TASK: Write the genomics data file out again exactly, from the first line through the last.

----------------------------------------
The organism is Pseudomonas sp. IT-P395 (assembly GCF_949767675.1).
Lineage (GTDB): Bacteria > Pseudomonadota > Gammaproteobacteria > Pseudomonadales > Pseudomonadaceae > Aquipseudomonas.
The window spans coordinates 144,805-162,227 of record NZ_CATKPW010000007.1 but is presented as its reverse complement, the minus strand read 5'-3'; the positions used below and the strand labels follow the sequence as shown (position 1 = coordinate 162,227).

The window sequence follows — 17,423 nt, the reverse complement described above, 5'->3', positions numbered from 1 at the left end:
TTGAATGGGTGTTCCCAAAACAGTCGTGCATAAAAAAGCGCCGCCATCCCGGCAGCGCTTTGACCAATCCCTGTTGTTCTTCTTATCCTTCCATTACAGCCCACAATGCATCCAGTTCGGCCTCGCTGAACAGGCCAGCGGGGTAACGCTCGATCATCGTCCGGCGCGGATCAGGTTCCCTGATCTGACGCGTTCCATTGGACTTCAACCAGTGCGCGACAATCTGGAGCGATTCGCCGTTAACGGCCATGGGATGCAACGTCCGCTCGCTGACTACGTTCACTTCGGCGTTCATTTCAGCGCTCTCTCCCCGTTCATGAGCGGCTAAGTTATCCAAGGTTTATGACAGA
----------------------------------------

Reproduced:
The organism is Pseudomonas sp. IT-P395 (assembly GCF_949767675.1).
Lineage (GTDB): Bacteria > Pseudomonadota > Gammaproteobacteria > Pseudomonadales > Pseudomonadaceae > Aquipseudomonas.
The window spans coordinates 144,805-162,227 of record NZ_CATKPW010000007.1 but is presented as its reverse complement, the minus strand read 5'-3'; the positions used below and the strand labels follow the sequence as shown (position 1 = coordinate 162,227).

The window sequence follows — 17,423 nt, the reverse complement described above, 5'->3', positions numbered from 1 at the left end:
TTGAATGGGTGTTCCCAAAACAGTCGTGCATAAAAAAGCGCCGCCATCCCGGCAGCGCTTTGACCAATCCCTGTTGTTCTTCTTATCCTTCCATTACAGCCCACAATGCATCCAGTTCGGCCTCGCTGAACAGGCCAGCGGGGTAACGCTCGATCATCGTCCGGCGCGGATCAGGTTCCCTGATCTGACGCGTTCCATTGGACTTCAACCAGTGCGCGACAATCTGGAGCGATTCGCCGTTAACGGCCATGGGATGCAACGTCCGCTCGCTGACTACGTTCACTTCGGCGTTCATTTCAGCGCTCTCTCCCCGTTCATGAGCGGCTAAGTTATCCAAGGTTTATGACAGA